It’s vital to work out how much THC is in the edibles you’re eating. It’s best to do it before you begin making cannabutter since you otherwise risk using way too much. If you bake with too much marijuana, you can end up in an unpleasant situation.

This logic also doesn’t only apply to yourself. If you plan on sharing edibles with your friends, as many people do, then you need to know how strong they are. It’s no use introducing your friend who has never used weed before to marijuana by giving them a super potent edible! They would have an awful time, turn against cannabis forever, and probably think of you as a bad friend.

Luckily, the calculation process is not too time-consuming.

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Things to Consider

Even if you have painstakingly calculated the dosage of your edibles down to every last bite, there is no way to know for certain how edibles will affect you. This is especially the case when trying a new strain. As mentioned previously, every strain has varying THC contents, too. You could get a weak sample one week and a potent one the next.

To make sure you have a good experience every time, no matter the THC content, there are some things to bear in mind.

To make sure you have a good experience every time, no matter the THC content, there are some things to bear in mind.

Here are some other things to think about when chowing down on delicious edibles:

  • Environment: Using weed in a place where you are comfortable is always best. If you’re new to this, it’s crucial. The environment also includes the people you are with, so make sure you gather some good friends. If you have your best buds around, you’re likely to have a good time no matter what.
  • Tolerance: THC affects everybody differently. What gets one person super stoned might barely affect someone else. Your tolerance can also increase the more you use marijuana, so experienced users might need more THC to feel the same effects. This is something to consider when making a batch of cannabutter.
  • Weight: Similarly, your weight and metabolism can affect your experience. Depending on how fast your body can process the cannabinoids, the edibles might take a while to sink in and they may not be as potent. In this case, you might need to up the dose.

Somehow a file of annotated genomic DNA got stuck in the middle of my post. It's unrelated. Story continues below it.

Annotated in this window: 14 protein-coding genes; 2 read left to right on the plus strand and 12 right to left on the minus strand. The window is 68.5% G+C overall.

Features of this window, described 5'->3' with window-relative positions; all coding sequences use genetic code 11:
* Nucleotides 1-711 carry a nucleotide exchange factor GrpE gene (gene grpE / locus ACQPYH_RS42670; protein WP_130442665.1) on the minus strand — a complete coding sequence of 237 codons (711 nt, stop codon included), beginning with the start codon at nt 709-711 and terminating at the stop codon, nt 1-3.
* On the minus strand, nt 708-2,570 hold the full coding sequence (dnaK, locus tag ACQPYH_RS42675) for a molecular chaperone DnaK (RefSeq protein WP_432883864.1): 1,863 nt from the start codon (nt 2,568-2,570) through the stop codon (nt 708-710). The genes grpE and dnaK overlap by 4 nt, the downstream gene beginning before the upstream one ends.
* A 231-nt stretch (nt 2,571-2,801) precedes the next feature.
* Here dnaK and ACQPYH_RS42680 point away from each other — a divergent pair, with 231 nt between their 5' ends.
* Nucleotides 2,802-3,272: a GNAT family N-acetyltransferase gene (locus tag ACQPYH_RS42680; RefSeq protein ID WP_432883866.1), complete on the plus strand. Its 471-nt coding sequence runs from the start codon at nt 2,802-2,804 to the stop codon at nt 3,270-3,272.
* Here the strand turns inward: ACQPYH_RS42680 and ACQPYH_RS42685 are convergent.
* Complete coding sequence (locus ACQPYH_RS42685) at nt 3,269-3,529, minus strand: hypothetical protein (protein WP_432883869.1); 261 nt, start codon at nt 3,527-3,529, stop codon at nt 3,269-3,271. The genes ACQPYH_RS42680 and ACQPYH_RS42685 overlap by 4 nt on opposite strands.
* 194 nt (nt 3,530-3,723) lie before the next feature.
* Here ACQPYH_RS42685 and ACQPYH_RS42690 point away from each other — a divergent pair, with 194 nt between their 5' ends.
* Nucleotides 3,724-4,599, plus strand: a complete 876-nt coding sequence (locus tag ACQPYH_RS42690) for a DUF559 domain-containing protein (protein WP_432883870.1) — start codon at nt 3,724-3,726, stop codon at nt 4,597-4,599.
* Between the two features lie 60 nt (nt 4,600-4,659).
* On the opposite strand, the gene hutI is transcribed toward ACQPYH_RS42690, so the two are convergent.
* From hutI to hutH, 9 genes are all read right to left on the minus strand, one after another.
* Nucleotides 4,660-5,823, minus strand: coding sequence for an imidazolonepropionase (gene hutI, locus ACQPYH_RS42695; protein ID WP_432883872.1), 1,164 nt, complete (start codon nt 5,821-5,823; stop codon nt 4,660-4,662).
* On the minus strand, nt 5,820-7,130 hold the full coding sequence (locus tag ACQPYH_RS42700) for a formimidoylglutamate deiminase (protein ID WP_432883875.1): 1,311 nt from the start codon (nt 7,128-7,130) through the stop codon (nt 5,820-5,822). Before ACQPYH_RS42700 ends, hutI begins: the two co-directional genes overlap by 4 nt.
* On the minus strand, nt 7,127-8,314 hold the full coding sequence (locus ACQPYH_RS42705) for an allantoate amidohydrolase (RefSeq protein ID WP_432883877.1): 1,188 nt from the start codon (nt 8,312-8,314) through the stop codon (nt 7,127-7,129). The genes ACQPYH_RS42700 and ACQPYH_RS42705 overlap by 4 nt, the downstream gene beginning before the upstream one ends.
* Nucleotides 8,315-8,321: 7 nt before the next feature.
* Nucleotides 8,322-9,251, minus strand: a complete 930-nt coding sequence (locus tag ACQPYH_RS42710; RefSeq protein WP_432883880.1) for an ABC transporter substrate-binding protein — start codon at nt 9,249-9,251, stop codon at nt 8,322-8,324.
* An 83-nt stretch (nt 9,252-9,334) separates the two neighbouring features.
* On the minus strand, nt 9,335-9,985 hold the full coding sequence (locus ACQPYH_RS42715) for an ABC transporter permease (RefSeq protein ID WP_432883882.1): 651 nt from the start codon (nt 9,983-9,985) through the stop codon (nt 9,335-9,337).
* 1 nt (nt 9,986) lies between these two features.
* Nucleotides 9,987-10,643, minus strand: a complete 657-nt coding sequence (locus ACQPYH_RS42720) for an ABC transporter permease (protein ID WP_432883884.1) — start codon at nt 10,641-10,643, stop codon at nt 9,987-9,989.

• State of Mind: If you’re feeling bad, weed might not be the best option. For some people, using THC while in a negative mind frame can cause anxiety and paranoia. It’s a little similar to the environment, but more to do with your internal being. If you feel positive and balanced, then you’re more likely to have a pleasant experience with edibles.

All of these things can influence your experience. Alongside calculating the dosage of edibles, you must consider factors like this in order to have the best time possible.

Final Thoughts on Calculating the THC Content of Your Edibles

Whether you desire incredibly potent space cakes or a gentle edible that will calm your nerves a little, you can make an edible that’s perfect for you. One of the best things about cooking CBD edibles yourself is that you get to decide how much cannabis goes in. Using the formula in this guide, you can calculate how much marijuana to add to your cannabutter and how much to include in the recipe.

That being said, it might take a little trial and error. You may find that each batch is different, so be prepared to be flexible and take what comes!

Remember that edibles can take a few hours to kick in. If you don’t feel the effects immediately, sit tight, and give it a while. There’s no sense doing all that calculating just to eat too much and feel sick anyway!

Hopefully, this brief guide has helped you to understand how to calculate the THC in homemade edibles. With this knowledge, you’re ready to be a cannabis chef. Happy cooking!